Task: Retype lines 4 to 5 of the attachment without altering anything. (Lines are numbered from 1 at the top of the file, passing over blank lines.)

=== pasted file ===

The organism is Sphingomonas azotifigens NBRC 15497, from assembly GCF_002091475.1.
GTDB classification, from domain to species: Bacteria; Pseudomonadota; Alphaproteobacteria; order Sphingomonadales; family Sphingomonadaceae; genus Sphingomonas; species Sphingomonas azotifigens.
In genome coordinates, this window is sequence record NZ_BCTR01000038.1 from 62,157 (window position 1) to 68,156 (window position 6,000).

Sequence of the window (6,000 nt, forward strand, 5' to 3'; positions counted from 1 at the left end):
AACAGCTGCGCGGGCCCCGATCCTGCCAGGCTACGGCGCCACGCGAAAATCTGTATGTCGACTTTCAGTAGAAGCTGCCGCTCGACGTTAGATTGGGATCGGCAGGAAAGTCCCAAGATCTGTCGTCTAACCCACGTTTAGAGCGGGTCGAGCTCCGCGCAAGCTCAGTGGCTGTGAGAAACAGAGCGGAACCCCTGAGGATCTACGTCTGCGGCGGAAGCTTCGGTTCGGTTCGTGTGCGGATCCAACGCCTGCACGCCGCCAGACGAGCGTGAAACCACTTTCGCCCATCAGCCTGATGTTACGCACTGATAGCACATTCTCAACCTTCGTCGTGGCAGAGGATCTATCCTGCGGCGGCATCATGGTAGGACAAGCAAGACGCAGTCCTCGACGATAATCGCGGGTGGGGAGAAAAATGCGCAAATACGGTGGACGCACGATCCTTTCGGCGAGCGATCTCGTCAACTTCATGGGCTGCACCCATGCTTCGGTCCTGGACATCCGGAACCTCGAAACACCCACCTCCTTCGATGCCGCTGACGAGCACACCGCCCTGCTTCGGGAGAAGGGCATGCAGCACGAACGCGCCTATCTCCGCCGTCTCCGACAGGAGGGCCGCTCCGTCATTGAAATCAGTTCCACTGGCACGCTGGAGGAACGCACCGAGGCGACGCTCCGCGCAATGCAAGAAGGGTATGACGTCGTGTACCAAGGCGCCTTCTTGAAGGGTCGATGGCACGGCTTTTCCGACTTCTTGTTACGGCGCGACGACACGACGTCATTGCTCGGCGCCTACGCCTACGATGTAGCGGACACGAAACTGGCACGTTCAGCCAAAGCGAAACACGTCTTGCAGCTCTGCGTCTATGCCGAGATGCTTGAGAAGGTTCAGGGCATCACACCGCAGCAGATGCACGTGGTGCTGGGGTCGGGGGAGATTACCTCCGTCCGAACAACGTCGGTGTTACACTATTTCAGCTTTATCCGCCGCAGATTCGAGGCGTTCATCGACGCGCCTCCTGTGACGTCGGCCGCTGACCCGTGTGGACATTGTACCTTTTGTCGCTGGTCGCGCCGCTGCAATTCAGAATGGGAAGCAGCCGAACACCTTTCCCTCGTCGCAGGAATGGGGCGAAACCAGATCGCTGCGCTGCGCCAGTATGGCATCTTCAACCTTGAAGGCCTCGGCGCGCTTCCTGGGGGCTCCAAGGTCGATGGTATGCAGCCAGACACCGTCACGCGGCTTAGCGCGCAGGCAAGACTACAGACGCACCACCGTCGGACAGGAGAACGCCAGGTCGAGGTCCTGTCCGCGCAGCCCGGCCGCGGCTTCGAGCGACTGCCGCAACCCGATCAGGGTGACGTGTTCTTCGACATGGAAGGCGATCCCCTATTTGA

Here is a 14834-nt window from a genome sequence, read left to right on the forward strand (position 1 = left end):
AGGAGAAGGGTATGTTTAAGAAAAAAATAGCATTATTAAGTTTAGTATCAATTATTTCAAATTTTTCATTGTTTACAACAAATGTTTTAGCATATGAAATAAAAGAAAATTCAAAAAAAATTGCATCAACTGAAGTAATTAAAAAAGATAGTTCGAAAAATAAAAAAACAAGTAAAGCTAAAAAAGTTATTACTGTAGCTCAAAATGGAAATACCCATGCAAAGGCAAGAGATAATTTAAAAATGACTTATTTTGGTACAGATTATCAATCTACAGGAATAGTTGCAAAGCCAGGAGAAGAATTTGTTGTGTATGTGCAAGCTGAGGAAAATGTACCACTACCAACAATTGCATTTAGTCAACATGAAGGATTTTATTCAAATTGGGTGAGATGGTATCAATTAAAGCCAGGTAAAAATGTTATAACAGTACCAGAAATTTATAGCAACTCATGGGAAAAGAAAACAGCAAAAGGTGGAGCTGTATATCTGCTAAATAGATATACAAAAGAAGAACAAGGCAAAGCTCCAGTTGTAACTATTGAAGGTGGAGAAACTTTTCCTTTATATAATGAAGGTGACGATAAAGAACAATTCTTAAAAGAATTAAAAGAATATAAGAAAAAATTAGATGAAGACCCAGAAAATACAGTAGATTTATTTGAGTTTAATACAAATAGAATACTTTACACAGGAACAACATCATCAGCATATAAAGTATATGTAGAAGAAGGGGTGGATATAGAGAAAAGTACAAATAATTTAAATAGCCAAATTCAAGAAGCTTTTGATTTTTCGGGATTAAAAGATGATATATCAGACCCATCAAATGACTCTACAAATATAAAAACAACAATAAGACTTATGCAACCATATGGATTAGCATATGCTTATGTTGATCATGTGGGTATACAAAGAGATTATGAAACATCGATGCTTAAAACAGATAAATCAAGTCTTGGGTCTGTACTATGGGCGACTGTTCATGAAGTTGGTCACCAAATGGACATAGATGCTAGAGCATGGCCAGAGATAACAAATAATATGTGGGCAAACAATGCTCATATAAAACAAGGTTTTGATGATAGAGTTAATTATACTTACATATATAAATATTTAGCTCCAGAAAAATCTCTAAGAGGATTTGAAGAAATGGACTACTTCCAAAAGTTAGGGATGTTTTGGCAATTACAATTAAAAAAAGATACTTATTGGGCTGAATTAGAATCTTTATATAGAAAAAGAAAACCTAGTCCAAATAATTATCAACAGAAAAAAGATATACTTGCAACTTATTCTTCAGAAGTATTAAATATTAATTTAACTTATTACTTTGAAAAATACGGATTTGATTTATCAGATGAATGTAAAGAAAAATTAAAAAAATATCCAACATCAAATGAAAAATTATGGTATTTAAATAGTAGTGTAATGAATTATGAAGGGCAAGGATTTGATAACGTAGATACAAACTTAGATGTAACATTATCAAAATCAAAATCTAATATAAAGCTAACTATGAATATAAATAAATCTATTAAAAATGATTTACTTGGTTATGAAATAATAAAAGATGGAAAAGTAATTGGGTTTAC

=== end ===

Sequence of the window (6,000 nt, forward strand, 5' to 3'; positions counted from 1 at the left end):
AACAGCTGCGCGGGCCCCGATCCTGCCAGGCTACGGCGCCACGCGAAAATCTGTATGTCGACTTTCAGTAGAAGCTGCCGCTCGACGTTAGATTGGGATCGGCAGGAAAGTCCCAAGATCTGTCGTCTAACCCACGTTTAGAGCGGGTCGAGCTCCGCGCAAGCTCAGTGGCTGTGAGAAACAGAGCGGAACCCCTGAGGATCTACGTCTGCGGCGGAAGCTTCGGTTCGGTTCGTGTGCGGATCCAACGCCTGCACGCCGCCAGACGAGCGTGAAACCACTTTCGCCCATCAGCCTGATGTTACGCACTGATAGCACATTCTCAACCTTCGTCGTGGCAGAGGATCTATCCTGCGGCGGCATCATGGTAGGACAAGCAAGACGCAGTCCTCGACGATAATCGCGGGTGGGGAGAAAAATGCGCAAATACGGTGGACGCACGATCCTTTCGGCGAGCGATCTCGTCAACTTCATGGGCTGCACCCATGCTTCGGTCCTGGACATCCGGAACCTCGAAACACCCACCTCCTTCGATGCCGCTGACGAGCACACCGCCCTGCTTCGGGAGAAGGGCATGCAGCACGAACGCGCCTATCTCCGCCGTCTCCGACAGGAGGGCCGCTCCGTCATTGAAATCAGTTCCACTGGCACGCTGGAGGAACGCACCGAGGCGACGCTCCGCGCAATGCAAGAAGGGTATGACGTCGTGTACCAAGGCGCCTTCTTGAAGGGTCGATGGCACGGCTTTTCCGACTTCTTGTTACGGCGCGACGACACGACGTCATTGCTCGGCGCCTACGCCTACGATGTAGCGGACACGAAACTGGCACGTTCAGCCAAAGCGAAACACGTCTTGCAGCTCTGCGTCTATGCCGAGATGCTTGAGAAGGTTCAGGGCATCACACCGCAGCAGATGCACGTGGTGCTGGGGTCGGGGGAGATTACCTCCGTCCGAACAACGTCGGTGTTACACTATTTCAGCTTTATCCGCCGCAGATTCGAGGCGTTCATCGACGCGCCTCCTGTGACGTCGGCCGCTGACCCGTGTGGACATTGTACCTTTTGTCGCTGGTCGCGCCGCTGCAATTCAGAATGGGAAGCAGCCGAACACCTTTCCCTCGTCGCAGGAATGGGGCGAAACCAGATCGCTGCGCTGCGCCAGTATGGCATCTTCAACCTTGAAGGCCTCGGCGCGCTTCCTGGGGGCTCCAAGGTCGATGGTATGCAGCCAGACACCGTCACGCGGCTTAGCGCGCAGGCAAGACTACAGACGCACCACCGTCGGACAGGAGAACGCCAGGTCGAGGTCCTGTCCGCGCAGCCCGGCCGCGGCTTCGAGCGACTGCCGCAACCCGATCAGGGTGACGTGTTCTTCGACATGGAAGGCGATCCCCTATTTGA